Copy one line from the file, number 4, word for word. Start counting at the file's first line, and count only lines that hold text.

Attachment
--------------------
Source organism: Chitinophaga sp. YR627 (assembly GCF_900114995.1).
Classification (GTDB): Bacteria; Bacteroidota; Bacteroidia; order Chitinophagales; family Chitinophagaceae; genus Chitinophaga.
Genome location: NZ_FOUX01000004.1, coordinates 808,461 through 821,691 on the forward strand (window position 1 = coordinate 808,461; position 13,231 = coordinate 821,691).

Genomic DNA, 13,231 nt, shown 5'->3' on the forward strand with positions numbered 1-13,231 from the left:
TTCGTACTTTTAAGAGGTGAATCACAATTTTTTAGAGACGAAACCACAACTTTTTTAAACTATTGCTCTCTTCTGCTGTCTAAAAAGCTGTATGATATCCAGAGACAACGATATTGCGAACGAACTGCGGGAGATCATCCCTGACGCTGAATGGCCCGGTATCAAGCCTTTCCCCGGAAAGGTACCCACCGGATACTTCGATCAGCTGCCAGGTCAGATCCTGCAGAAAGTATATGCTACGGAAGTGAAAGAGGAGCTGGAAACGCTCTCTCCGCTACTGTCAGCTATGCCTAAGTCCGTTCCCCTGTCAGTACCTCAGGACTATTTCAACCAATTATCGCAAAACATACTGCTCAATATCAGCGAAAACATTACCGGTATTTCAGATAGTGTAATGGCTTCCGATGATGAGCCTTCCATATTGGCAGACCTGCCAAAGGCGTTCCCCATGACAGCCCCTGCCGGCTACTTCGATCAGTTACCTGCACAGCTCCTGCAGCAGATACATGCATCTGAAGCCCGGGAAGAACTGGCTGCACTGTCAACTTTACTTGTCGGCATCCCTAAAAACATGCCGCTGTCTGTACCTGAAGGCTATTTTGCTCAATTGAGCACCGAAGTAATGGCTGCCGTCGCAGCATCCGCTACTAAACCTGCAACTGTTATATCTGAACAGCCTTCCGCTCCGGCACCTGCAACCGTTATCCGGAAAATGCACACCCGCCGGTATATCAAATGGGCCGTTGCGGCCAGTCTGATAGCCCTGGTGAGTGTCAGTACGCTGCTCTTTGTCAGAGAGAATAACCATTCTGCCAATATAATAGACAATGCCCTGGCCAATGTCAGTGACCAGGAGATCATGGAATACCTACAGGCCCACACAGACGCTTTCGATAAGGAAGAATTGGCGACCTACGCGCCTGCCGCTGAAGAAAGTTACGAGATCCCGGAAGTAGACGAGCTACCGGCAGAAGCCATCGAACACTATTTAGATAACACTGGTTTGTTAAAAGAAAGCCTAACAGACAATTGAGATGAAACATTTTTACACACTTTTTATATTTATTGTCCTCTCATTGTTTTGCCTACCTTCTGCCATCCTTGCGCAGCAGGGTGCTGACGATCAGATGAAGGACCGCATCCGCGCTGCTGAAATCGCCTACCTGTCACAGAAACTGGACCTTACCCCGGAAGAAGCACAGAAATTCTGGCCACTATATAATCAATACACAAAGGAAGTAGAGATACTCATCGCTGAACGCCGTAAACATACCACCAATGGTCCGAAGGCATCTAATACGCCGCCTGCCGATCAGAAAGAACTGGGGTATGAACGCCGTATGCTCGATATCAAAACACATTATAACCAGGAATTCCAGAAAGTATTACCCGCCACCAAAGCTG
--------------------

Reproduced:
Genomic DNA, 13,231 nt, shown 5'->3' on the forward strand with positions numbered 1-13,231 from the left: